June 09, 2018
Ever lose a quarter in the ball pit at Chucky Cheese? That’s what debugging front-end code can feel like. Diving in again and again, blindly reaching only to come up empty-handed.
Over my time working on front-end code I’ve come up with a few methods to make debugging slightly less painful; in this four-post series I’ll share some of the most valuable tips and tricks I’ve picked up to help with the debugging process.
In this post I’ll deal with an overall approach to front end debugging, while the following posts will go into greater depth on Chrome Dev Tools as a debugging tool.
You’re not sure what could cause this bug to happen and have no clue how to even begin it.
Take a methodical approach. This is an essential mindset to bring to the table when troubleshooting bugs. The behavior you’re seeing is not an accident; something is causing it to happen. Break down what is happening in detail: what is happening, in what order, and how is it changing state/properties?
Isolate the problem. You want to be working with as few lines of code and variables as possible. Use the process of elimination to focus in on the area that is causing problems. Sometimes it helps to create a codepen/jsFiddle/etc to reproduce the problematic lines.
Just trying to see what’s going on is taking forever.
Learn your tools. Browser developer tools have come a long way, and chances are if you’re trying to see something, there’s a way to do it in Chrome or Firefox dev tools. One of the best investments you can make as a front end dev is to take an online course or two in dev tools.
You’re not sure if this is a framework problem, a logical problem, or just a cruel practical joke.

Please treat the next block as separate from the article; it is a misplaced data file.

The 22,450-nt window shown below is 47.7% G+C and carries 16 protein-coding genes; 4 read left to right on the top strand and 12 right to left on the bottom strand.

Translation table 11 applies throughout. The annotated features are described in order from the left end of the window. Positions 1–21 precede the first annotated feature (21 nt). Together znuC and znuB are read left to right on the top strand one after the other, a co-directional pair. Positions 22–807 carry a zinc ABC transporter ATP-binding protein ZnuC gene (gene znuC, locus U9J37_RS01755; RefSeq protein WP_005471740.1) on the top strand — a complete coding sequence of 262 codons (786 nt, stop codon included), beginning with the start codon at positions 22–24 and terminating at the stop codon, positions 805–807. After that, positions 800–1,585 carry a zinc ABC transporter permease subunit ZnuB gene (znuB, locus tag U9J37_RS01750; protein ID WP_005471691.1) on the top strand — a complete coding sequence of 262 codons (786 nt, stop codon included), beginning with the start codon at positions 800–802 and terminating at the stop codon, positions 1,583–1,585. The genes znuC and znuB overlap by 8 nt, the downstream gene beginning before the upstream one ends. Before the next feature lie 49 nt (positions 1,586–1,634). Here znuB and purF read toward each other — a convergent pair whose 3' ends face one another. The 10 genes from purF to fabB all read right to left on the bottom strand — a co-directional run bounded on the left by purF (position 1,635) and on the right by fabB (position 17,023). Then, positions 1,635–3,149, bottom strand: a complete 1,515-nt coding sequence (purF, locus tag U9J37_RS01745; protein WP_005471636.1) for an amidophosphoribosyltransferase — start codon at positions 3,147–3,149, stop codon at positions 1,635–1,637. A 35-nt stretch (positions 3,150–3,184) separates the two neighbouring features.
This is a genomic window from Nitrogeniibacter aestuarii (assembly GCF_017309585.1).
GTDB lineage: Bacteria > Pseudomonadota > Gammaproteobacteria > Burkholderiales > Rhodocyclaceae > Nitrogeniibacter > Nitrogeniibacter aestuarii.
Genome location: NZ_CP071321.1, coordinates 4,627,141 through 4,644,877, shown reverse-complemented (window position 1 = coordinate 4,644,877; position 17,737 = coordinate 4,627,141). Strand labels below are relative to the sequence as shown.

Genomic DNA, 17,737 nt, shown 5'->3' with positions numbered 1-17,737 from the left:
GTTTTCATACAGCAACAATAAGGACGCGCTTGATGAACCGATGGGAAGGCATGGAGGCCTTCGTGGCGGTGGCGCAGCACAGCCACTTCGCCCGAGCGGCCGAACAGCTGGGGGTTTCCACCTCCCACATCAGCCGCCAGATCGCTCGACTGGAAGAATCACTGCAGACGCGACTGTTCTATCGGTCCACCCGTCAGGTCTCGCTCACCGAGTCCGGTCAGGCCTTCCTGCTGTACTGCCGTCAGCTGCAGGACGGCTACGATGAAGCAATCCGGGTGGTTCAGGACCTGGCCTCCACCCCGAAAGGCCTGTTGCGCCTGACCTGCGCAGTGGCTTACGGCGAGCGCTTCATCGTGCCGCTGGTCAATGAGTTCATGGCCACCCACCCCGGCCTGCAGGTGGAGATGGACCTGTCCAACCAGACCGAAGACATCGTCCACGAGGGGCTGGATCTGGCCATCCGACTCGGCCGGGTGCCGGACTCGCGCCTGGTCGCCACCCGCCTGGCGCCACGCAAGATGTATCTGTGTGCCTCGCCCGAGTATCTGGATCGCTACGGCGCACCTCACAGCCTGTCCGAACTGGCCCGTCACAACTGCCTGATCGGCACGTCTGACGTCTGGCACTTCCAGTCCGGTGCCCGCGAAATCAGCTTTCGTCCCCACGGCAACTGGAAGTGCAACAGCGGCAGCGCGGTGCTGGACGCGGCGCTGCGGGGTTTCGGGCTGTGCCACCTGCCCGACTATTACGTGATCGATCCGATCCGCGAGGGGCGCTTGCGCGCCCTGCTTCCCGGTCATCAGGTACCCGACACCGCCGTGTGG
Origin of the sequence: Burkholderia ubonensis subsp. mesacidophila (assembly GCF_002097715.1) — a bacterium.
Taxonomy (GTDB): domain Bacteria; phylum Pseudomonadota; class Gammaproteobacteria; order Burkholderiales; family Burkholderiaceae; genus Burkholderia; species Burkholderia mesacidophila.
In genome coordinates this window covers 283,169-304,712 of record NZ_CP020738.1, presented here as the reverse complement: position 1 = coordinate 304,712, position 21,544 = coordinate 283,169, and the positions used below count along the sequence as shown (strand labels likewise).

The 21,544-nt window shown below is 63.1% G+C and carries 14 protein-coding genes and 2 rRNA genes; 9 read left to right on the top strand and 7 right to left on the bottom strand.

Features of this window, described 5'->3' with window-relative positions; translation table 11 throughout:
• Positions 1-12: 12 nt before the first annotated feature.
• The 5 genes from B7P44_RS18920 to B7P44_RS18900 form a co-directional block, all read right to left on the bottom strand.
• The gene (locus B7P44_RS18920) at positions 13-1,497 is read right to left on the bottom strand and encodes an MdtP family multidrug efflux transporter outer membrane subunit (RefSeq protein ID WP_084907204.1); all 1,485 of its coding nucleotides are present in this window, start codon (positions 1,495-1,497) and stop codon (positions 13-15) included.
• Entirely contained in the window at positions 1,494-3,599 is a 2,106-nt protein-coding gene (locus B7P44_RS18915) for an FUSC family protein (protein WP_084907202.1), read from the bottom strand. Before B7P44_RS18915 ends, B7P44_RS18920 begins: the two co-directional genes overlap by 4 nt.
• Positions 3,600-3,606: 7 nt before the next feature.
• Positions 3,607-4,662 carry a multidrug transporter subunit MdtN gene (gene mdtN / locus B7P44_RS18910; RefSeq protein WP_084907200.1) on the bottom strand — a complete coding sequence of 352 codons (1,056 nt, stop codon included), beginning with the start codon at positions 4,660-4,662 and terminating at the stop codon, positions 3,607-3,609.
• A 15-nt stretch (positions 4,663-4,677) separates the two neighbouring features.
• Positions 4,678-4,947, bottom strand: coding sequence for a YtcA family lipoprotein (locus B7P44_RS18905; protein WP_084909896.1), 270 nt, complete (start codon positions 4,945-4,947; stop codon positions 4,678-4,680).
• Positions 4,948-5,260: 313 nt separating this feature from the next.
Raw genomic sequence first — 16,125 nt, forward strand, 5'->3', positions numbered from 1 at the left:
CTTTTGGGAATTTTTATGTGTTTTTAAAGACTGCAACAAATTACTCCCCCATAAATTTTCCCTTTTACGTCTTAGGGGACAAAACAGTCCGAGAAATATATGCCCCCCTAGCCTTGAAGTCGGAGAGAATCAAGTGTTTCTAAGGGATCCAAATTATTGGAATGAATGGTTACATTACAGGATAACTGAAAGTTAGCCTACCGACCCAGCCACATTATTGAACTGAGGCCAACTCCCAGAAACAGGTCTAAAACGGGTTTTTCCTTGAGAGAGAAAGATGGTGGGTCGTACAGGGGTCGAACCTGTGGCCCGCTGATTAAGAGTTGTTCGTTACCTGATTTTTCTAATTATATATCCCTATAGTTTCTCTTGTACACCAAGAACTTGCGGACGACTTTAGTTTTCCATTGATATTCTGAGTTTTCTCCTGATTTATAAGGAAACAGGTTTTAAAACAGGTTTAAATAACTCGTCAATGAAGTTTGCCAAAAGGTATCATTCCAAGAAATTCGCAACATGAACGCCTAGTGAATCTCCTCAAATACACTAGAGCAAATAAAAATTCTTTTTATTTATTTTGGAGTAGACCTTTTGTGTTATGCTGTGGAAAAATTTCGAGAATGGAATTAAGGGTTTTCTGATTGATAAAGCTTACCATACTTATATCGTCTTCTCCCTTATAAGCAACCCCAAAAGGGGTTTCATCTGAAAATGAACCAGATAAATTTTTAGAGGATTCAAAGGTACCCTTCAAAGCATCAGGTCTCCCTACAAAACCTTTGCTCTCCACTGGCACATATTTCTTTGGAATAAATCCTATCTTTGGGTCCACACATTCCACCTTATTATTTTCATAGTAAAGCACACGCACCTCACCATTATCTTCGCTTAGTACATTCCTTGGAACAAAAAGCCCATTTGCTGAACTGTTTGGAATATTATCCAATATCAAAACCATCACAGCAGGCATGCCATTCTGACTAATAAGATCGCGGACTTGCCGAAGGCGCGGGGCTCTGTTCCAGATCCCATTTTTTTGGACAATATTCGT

Google searching the console error didn’t immediately fix your problem
Up your google-fu. Learn to be more specific with your google searches- use an accurate description of the problem and search modifiers.
What you’re dealing with is nowhere in the documentation
Get comfortable going beyond documentation into source code. Some of the biggest ‘aha!’ moments I had early on in development were when I realized I could just look into the source code of an application and discover things that were completely left out of the documentation. Documentation is great, but you can’t always trust it to be comprehensive.
You spent hours on a problem and feel like you’re going in circles
Rubber duck or replicate. Sometimes talking your way through a problem- either to another person or a synthetic waterfowl- is the best way to trigger a solution in your mind. I can’t tell you how many times I’ve solved a problem halfway through explaining it to someone else!
You beat your head against the wall for 3 hours instead of having a 30-second conversation.
Know when to take a break. This goes right in line with rubber ducking; sometimes you just need a change in scenery and a little bit of mental space. I’ll often step outside and take a quick walk around our office building if I’m struggling with a tough problem. I’ve even had answers to coding problems come to me in my sleep!
You have a hard time understanding all the moving parts
Ask for help. This was especially tough for me as a junior developer- I wanted to make sure I was looking into problems enough on my own before bringing something to one of our leads. There’s nothing wrong with digging in on your own, but make sure to avoid wasting too much time when a conversation with the right person could give you an answer right away.
You followed all of the above steps and still ran into a crazy edge case that took you all day to get through.
Truth is, no matter how well you approach things, debugging is hard. Sometimes weird things happen, and you’ll beat your head against a wall for hours in order to find a problem. These are the days that make development frustrating… but the feeling when you find the fix to the problem is also what makes development so fun! So go home, relax and recover, and live to fight another day!